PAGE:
Sanu is going into a contract year with no dead money owed. The Patriots should rely on Julian Edelman and 2019 first-rounder N'Keal Harry as their top wideouts for 2020. New England can also dip into a strong pool of wide receivers in this year's class to round out its three-man sets. 

    In that scenario, New England would have a mix of experience and youth at wide receiver. They'd also recoup $6.5 million if they release Sanu.

Marquise Goodwin, WR, San Francisco 49ers

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    When Marquise Goodwin takes the field, he's a threat to haul in a deep ball for a score or outrun defenders with his track speed. The 29-year-old had a breakout 2017 season, logging 56 receptions for 962 yards and two touchdowns, which prompted the San Francisco 49ers to extend him on a three-year deal worth $20.3 million.

    Over the last two seasons, Goodwin has missed 12 contests for personal and injury-related reasons. He's caught 35 passes for 581 yards and five touchdowns in that span. Last season, the big-play wideout didn't live up to that description, eclipsing 41 yards in just one outing.

    According to NFL Network's Ian Rapoport, the 49ers have engaged in trade chatter involving Goodwin, which isn't a surprise following two underwhelming campaigns. 

    Furthermore, the 49ers have a wide receiver group that's full of potential. 

    In 2019, Deebo Samuel led the unit in catches (57) and yards (802). Dante Pettis, a 2018 second-rounder, has a crucial third year coming up after registering just 11 catches for 109 yards and two touchdowns.

    The 49ers re-signed Kendrick Bourne, who tied tight end George Kittle for a team-leading five touchdown receptions last year. General manager John Lynch hopes to see 2019 third-rounder Jalen Hurd in action after he missed the 2019 campaign with a stress fracture in his lower back.

    With all the young talent at wide receiver, plus the possibility that Lynch adds to the group using one of his first-round picks, Goodwin may be the odd man out following the draft.

Lawrence Guy, DT, New England Patriots

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    We'll circle back to the cap-strapped Patriots, who need to dump more than one contract if they plan to sign a big rookie class and make post-draft moves to fill holes.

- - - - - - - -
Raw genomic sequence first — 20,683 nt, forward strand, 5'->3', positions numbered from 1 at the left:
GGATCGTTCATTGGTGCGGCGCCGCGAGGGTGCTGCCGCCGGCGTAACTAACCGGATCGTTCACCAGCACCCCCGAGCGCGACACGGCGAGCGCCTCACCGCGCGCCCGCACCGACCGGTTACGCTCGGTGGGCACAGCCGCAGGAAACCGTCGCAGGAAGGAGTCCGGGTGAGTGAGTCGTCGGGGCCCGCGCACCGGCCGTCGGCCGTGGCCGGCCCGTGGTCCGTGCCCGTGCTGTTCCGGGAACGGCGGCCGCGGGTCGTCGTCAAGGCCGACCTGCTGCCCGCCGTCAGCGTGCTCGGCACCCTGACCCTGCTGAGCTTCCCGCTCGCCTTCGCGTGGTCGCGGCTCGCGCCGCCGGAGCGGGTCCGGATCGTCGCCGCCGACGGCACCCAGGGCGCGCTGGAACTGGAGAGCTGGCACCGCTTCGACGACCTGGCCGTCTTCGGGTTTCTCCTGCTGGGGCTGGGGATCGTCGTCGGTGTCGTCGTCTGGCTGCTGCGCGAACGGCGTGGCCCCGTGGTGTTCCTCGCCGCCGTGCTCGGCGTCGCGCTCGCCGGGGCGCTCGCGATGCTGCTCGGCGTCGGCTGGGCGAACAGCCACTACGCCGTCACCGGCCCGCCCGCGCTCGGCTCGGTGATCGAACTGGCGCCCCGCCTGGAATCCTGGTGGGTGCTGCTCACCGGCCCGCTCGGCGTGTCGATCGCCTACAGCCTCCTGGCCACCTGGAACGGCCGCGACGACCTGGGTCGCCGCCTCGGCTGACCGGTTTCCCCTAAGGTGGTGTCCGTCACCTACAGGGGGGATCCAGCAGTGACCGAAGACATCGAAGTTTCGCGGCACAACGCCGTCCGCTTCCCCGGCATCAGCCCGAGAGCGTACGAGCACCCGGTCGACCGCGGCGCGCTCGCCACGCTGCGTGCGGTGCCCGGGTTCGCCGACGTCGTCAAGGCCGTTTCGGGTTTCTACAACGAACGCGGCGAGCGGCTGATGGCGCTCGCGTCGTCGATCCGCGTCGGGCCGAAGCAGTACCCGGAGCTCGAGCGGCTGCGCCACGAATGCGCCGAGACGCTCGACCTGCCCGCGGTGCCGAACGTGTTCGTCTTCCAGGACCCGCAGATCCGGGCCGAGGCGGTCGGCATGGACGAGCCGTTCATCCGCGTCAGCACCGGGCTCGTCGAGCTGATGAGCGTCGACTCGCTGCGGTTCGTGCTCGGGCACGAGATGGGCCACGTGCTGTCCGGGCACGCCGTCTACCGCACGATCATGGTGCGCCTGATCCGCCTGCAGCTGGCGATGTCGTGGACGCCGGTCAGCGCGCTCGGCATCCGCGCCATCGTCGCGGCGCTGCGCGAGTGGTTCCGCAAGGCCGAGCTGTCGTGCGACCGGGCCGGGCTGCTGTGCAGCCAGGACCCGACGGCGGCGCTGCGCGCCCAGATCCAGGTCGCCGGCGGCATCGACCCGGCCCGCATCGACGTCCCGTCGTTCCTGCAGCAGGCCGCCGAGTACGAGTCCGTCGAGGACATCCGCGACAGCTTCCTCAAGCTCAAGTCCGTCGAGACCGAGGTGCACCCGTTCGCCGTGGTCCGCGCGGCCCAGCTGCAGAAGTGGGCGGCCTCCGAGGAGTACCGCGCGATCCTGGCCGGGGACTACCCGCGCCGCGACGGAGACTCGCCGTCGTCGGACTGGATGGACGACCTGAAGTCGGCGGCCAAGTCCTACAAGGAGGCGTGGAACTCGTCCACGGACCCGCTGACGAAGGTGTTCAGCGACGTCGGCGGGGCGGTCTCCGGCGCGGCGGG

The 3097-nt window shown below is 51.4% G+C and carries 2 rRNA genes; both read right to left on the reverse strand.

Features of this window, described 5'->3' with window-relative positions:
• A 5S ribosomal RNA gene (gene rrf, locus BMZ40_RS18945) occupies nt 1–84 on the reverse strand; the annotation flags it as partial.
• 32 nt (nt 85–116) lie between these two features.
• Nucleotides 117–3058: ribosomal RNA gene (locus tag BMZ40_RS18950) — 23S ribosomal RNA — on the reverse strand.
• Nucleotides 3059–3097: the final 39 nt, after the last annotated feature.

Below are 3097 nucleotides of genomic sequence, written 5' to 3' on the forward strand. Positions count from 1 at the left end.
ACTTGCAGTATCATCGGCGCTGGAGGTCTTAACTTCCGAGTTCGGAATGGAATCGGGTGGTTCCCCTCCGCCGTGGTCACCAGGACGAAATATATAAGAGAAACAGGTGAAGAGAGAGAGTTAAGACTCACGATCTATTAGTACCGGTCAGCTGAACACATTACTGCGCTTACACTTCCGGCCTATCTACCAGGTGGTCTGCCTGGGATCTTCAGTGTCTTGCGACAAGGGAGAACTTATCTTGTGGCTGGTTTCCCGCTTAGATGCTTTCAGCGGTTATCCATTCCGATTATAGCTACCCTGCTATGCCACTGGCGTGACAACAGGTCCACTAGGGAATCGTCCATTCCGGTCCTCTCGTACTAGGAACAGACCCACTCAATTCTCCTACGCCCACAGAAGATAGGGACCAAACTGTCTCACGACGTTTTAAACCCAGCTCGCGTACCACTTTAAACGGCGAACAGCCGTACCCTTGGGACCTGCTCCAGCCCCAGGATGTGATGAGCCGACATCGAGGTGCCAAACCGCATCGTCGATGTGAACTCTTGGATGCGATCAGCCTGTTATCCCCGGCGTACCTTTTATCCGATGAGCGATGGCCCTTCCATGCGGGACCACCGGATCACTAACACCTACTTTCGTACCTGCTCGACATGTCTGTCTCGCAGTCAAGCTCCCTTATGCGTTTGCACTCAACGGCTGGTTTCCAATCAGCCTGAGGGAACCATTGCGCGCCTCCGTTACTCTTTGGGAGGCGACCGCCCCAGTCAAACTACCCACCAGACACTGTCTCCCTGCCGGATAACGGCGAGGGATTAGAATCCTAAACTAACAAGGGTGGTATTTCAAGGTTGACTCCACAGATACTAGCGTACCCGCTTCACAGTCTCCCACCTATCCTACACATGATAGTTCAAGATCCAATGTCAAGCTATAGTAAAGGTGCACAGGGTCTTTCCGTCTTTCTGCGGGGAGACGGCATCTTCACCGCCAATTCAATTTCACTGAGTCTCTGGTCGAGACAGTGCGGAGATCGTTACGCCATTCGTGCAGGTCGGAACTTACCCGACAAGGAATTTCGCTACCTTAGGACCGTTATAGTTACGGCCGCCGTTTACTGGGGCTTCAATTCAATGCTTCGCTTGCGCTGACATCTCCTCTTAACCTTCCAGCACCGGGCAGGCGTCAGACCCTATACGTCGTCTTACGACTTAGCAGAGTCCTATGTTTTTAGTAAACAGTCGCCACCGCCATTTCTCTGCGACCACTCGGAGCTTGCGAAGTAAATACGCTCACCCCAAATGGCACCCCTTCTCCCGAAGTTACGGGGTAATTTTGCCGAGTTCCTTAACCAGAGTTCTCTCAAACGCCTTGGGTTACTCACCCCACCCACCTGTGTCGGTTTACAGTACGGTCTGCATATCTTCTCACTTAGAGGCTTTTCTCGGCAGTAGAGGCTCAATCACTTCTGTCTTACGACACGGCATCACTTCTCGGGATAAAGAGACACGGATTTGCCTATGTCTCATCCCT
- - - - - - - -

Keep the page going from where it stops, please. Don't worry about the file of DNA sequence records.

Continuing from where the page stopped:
Since Lawrence Guy signed a four-year, $20 million deal with the Pats, he's been an unheralded cog in the defensive line, recording 178 tackles, 12 for loss and five sacks.

    With that said, Guy hasn't played more than 55 percent of the defensive snaps in any of his three seasons with the Patriots. He's a quality rotational defender who's also replaceable. The 30-year-old is entering a contract year. If the front office doesn't see him in the team's long-term plans, an early termination expedites an inevitable parting between the two sides.

    New England has the draft capital to go younger at the position or elevate Deatrich Wise Jr. and Keionta Davis on the depth chart in an attempt to cut salary costs.

    Despite Guy's production, he plays a non-premium position for nearly half the plays. Although cutting his salary alone doesn't solve the Patriots' financial issues, it's a step in the right direction.

    If New England cuts Guy, the club would have another $4 million in cap space.

Olivier Vernon, DE, Cleveland Browns

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    With a new regime in place of former head coach Freddie Kitchens' staff, the Cleveland Browns may look to eliminate large contracts, specifically players who haven't delivered at a level commensurate with their salaries.

    In her Browns mailbag, Mary Kay Cabot of the Cleveland Plain Dealer discussed Olivier Vernon as a potential cap casualty.

    "The Browns will probably be looking to replace defensive end Olivier Vernon, who's due to make $15.25 million next season," Cabot wrote. "They won't pay him that much, so he'll either be gone or asked to take a pay cut. If he's gone, [Everson] Griffen would be one option." 

    Keep in mind that defensive end Everson Griffen is still available. He played 10 seasons (2010-19) with the Minnesota Vikings while Browns lead skipper Kevin Stefanski served as a position coach and offensive coordinator for the club during the same period.